Ms. Khodak’s story reflects an ongoing battle faced by entrepreneurs and creators on a daily basis.  Ms. Khodak’s personal fight against counterfeiters ended when she signed a licensing deal for her brand and trademark to a larger company.

            Mr. Ezell brought up his work on the adverse impact of the increasing level of state-sanctioned IP rights theft or infringement in countries like China and India, as well as the overall impact of counterfeiting worldwide.  According to Mr. Ezell, the total value of trade in counterfeit goods has now reached $1.8 trillion, with 80 percent of the infringing goods coming into the U.S. from China.  He said counterfeit goods cost the American economy as much as $250 billion per year, and in 2009, cost the nation nearly one million U.S. jobs.

            Wrapping up the event was Motion Picture Association of America Executive Vice President of Global Policy and External Affairs Joanna McIntosh.  According to Ms. McIntosh, core copyright industries including movies, music, and creative arts added more than $1.1 trillion in value to the U.S. gross domestic product in 2013, accounting for 6.71 percent of the economy.  More than 1.9 million Americans are directly or indirectly employed by the motion picture and television industry, which pays out $111 billion in wages and $15.9 billion in sales, state income, and federal taxes each year.

However, Ms. McIntosh pointed out that a large challenge facing the industry is how easy content can be stolen, replicated, transmitted, and distributed online globally.  According to Ms. McIntosh, 24 percent of Internet traffic is estimated to be dedicated to infringing content.  As part of her multi-media presentation, Ms. McIntosh encouraged those seeking safe places to view movies and television shows to use websites such as, which provides hundreds of links to legal content without supporting counterfeiters and pirates.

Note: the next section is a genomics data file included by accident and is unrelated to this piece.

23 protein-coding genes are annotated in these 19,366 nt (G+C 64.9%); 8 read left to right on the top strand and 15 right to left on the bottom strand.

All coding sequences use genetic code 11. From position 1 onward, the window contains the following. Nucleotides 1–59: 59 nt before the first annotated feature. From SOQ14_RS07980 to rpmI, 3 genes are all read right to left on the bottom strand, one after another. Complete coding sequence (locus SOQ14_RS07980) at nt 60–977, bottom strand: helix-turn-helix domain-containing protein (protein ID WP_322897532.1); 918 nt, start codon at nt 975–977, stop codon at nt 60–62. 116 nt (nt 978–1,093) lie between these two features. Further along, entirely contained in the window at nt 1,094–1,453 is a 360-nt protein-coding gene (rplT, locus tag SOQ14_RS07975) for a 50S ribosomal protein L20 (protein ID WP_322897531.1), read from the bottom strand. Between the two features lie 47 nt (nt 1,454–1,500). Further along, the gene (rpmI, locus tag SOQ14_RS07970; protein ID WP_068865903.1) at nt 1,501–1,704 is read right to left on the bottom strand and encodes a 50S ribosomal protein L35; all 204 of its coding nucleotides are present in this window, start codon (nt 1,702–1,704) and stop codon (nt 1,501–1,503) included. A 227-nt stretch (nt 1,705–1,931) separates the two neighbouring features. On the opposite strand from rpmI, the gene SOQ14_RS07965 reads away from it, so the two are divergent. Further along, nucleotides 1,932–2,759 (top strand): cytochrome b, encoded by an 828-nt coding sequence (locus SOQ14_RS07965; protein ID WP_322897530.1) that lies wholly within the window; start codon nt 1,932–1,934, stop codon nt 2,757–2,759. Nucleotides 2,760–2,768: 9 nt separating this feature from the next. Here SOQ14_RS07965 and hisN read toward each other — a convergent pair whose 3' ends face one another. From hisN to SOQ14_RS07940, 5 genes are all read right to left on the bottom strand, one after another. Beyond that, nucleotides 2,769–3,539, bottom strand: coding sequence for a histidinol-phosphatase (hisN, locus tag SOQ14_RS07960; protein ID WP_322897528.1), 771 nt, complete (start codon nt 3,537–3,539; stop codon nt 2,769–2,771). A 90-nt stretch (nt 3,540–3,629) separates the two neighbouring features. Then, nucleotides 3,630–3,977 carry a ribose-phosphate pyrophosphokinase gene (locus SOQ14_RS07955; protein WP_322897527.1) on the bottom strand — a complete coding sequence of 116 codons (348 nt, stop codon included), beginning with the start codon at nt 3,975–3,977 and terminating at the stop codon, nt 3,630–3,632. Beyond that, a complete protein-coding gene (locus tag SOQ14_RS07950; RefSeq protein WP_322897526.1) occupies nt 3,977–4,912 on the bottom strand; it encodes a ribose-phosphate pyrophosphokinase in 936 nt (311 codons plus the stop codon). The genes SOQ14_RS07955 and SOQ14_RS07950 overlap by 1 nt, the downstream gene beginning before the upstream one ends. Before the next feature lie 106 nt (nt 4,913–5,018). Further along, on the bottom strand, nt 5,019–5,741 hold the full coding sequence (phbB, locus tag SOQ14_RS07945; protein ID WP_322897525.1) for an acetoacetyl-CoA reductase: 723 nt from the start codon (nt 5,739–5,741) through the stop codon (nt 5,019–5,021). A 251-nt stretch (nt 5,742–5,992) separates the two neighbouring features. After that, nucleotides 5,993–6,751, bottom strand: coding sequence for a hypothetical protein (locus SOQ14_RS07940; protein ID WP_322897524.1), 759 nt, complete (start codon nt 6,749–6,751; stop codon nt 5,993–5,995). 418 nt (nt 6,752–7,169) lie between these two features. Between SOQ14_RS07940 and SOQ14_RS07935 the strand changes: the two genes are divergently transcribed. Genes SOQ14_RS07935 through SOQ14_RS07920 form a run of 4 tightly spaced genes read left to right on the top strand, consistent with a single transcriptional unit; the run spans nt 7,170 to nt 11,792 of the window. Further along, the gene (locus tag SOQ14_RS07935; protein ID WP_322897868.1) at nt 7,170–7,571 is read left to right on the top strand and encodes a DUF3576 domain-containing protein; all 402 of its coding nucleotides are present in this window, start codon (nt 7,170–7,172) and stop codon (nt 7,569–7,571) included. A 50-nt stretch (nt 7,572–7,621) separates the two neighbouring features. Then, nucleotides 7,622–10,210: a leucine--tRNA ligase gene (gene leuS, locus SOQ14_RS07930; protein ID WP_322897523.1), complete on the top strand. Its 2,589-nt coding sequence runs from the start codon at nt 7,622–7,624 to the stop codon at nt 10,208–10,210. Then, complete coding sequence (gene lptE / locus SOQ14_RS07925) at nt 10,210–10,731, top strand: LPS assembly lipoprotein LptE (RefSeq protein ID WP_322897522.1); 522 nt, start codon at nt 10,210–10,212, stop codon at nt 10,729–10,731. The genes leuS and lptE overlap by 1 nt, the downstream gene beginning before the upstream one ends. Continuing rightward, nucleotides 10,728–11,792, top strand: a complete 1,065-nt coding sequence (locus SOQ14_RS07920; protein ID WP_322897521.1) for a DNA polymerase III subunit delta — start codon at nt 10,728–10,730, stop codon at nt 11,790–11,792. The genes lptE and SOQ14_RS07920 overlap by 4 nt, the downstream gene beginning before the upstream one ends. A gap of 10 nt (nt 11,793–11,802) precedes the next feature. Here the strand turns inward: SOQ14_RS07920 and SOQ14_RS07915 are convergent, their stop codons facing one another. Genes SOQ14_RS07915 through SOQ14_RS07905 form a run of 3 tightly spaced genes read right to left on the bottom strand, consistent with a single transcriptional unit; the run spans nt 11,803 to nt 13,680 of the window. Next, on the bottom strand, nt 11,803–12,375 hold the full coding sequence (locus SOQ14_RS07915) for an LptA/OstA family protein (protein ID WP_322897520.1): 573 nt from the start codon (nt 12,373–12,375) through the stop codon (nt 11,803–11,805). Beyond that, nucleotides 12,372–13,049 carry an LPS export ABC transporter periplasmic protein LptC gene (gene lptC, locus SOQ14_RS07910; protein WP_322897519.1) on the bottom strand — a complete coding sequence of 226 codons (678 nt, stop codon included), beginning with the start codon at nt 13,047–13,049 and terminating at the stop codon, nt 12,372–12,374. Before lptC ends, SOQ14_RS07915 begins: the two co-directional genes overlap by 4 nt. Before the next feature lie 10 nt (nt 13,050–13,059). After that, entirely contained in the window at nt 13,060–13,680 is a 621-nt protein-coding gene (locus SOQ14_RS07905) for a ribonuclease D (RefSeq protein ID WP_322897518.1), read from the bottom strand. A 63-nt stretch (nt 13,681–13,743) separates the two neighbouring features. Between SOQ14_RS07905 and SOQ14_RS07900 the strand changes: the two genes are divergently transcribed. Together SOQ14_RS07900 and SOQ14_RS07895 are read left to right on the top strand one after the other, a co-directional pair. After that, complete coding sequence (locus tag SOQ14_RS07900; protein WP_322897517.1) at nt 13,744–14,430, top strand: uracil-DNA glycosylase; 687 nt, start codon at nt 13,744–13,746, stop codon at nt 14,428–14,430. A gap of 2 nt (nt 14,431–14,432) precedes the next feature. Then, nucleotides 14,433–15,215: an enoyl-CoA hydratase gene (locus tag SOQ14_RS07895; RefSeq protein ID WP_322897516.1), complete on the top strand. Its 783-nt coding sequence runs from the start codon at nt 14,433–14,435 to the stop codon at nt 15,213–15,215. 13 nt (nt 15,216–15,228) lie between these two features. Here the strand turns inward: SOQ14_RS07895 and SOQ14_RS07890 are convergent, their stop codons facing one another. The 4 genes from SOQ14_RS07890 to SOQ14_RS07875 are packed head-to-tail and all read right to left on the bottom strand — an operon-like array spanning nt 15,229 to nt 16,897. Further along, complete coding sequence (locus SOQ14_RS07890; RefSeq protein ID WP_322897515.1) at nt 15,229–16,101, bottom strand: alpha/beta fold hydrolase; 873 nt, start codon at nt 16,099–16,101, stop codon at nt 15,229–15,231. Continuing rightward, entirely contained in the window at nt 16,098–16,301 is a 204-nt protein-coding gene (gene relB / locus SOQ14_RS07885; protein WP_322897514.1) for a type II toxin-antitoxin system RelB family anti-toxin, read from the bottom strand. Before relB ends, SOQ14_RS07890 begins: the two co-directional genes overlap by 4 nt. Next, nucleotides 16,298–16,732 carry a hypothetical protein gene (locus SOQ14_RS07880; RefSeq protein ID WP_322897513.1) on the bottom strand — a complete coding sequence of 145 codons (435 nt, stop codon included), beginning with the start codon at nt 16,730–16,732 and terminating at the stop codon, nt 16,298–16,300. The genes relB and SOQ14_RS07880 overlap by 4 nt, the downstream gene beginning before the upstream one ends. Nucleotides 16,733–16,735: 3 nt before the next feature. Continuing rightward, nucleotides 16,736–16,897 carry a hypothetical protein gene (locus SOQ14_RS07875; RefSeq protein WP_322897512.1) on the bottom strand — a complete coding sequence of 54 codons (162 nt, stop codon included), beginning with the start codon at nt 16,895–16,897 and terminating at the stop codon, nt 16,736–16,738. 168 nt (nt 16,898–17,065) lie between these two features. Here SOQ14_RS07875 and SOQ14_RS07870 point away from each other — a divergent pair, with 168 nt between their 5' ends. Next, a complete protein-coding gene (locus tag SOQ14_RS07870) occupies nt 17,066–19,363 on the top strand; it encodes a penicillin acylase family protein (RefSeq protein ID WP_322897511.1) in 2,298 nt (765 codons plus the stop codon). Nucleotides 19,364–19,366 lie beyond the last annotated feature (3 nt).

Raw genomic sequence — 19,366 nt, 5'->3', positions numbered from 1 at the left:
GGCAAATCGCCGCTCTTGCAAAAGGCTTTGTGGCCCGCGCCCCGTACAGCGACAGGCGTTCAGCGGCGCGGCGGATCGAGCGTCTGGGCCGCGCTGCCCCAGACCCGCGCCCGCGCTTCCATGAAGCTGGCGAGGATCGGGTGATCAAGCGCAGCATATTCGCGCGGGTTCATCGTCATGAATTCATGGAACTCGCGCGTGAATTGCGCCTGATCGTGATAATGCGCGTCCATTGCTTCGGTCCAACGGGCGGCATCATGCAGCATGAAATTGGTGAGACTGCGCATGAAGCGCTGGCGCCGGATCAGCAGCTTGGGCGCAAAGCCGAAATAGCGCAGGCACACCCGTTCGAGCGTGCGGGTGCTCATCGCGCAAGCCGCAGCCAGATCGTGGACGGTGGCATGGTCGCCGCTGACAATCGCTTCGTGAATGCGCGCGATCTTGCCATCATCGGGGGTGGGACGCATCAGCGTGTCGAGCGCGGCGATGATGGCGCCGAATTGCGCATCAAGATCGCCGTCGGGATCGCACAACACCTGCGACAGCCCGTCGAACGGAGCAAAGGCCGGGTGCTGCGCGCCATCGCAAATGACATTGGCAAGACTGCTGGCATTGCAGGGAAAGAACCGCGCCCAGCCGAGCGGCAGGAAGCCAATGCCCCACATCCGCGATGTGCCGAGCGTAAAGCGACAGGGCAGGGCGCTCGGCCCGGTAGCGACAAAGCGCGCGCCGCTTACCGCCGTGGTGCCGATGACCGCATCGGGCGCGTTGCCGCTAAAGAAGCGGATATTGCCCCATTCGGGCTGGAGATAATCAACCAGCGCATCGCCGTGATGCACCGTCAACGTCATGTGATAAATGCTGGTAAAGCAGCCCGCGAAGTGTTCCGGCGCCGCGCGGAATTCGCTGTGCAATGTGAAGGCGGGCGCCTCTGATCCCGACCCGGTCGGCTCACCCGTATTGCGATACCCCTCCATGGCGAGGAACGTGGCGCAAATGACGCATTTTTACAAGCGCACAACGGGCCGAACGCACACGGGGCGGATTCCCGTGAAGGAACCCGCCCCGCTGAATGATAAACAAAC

The briefing was part of ongoing efforts by CAGW to follow up on its December 2014 book, “Intellectual Property:  Making It Personal,” which cited the impact of IP theft at an individual level.  The books chapters describe the impact of counterfeit drugs, the economic effects of copyright infringement on the music and video industries, the importance of protecting trademarks and brands, efforts to improve patent rights and licensing, and, the hazards of counterfeit electronics and software entering the marketplace.

Intellectual property touches everyone.  Without the protection of IP, as found in the Constitution, the light bulb, the telephone, the cell phone, and the microchip might never have been invented.  Strong IP protection is fundamental to keeping the engine of ingenuity on track for generations to come.  Through education efforts such as the Capitol Hill briefing, legislators and the general public will become better aware of ways to protect themselves and the economy against counterfeiting and IP infringement.